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The Tour de France is a stage race, which is a multi-day competition consisting of individual races — or stages — where prizes are awarded for both each day’s competition and for the cumulative overall results.
The primary competition is time-based: The first man across the line each day wins the stage. But the biggest battle at the Tour is for the yellow jersey: The rider with the lowest time overall after the 21 stages wins the Tour de France.
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There are races within the race: The King of the Mountains competition, the Points competition — often referred to as the sprinter’s jersey — and the Best Young Rider competition. As with the overall race lead, the leader of each of these competitions wears a special jersey throughout the race.
The Tour de France is a grand tour, which is the most prestigious type of stage race in the world and lasts for three weeks. The Giro d’Italia in Italy and the Vuelta a España in Spain are the other two grand tours. The Giro and the Vuelta have similar jersey competitions, but with different colored jerseys.
Here is what the colored jerseys of the Tour de France mean.
Yellow (General Classification)
After each stage, the rider with the fastest cumulative time is awarded the yellow race leader’s jersey to wear the following day. The cumulative time is what is known as the general classification, as opposed to each day’s stage result. While it is prestigious to wear the yellow jersey on any stage, it is only the final, cumulative result after three weeks that wins one rider the Tour de France — and €500,000 in prize money. The other podium finishers also ride away with a decent financial bonus with €250,000 going to the runner-up and €125,000 for third place.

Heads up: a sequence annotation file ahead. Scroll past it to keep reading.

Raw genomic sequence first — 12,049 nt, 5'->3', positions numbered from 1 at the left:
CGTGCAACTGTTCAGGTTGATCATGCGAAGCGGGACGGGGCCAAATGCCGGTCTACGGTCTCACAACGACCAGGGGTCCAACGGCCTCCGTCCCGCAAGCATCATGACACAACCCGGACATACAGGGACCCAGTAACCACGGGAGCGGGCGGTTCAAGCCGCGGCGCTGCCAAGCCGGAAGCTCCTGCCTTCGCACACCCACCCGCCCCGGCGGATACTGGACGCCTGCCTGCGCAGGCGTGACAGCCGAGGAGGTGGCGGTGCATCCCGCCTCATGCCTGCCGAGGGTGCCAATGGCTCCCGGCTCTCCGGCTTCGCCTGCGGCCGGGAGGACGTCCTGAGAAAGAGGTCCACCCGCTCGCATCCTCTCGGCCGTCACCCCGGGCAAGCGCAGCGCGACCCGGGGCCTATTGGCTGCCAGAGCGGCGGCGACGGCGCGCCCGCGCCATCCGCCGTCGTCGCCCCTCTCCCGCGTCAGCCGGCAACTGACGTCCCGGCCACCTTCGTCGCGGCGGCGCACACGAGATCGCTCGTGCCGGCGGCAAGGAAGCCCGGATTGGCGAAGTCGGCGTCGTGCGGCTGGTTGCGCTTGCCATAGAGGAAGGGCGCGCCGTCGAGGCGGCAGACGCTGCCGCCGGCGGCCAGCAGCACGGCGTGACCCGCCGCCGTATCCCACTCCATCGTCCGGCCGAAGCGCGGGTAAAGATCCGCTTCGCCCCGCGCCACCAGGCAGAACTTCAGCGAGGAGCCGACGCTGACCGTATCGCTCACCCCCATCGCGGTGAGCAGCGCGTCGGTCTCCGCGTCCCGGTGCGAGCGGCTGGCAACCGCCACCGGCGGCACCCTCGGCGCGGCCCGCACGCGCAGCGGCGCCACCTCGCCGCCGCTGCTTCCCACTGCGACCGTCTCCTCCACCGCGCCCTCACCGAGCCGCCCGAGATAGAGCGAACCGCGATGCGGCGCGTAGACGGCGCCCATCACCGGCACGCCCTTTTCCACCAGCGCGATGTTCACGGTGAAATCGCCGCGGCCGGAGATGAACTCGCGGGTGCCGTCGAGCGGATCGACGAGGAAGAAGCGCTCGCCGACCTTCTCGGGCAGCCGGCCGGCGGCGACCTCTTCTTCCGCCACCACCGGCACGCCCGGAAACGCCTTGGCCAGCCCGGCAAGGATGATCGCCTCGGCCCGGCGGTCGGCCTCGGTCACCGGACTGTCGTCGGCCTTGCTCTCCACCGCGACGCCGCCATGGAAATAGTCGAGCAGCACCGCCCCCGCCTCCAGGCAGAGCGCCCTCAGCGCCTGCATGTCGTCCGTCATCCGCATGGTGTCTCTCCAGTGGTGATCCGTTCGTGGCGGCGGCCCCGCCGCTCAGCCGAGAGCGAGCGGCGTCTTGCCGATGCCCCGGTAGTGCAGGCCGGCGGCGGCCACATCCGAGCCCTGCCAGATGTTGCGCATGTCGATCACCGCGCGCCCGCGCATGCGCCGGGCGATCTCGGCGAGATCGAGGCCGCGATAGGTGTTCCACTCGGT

Polka-dot (King of the Mountains)
Mountain points are awarded at the summit of all categorized climbs. The rider with the most cumulative mountain points wears the polka-dot jersey throughout the race. The overall winner earns €25,000 in prize money.
Points in the competition are graded by the severity of the climbs, with the tough ascents offering up the most points. Climbs that are deemed hors catégorie, or beyond categorization, are the hardest, and fourth category ascents are the easiest. Crossing the line first on an hors catégorie climb can earn a rider 20 points down to two for eighth across the line, while a fourth category only offers one point for the first rider.
Green (Points competition)
Points are awarded each stage (other than individual time trials) at intermediate sprints and at the end of every stage finish. The rider with the most points wears a green jersey, and the rider who finishes with the most points takes green and €25,000 in prize money.
How the points are allocated has been altered over the years with much more weight given to the flat sprint days in recent years. Currently, riders get 50 points for a win on a flat day compared to 30 on a hilly stage and 20 when the race goes through the high mountains. As well as at the finish, there are points on offer in the intermediate sprints, the allocation of which remains the same each day.
Peter Sagan has the record for number of green jersey’s won after claiming his seventh in 2019, while Erik Zabel was the previous record holder at six.
White (Best young rider)
The rider with the fastest cumulative time who is 25 or younger wears the white jersey. The overall winner earns €20,000 in prize money. It was introduced in 1975 and many riders that have won this jersey have gone on to win the Tour de France outright, and in recent years, the yellow jersey has been the winner of the youth classification as well.
Two-time winner Tadej Pogačar and 2019 victor Egan Bernal were both under 25 when they took the overall win.
Other prizes and symbols at the Tour de France
Winning a stage of the Tour de France represents a career-affirming accomplishment for a pro cyclist. Every year there are 21 stages up for grabs, and each one pays €11,000 to the winner.
A panel of experts picks the most aggressive rider during each stage; this rider wears a white number with a red background on his jersey the next day and earns €2,000. At the end of the race, the panel will award one rider with the “Super Combativity” prize and €20,000.
After each stage, the cumulative times of the three best-placed riders on each team are tallied, excluding any time bonuses or penalties. The team with the lowest cumulative time at the end of the race wins the Team Classification and €50,000.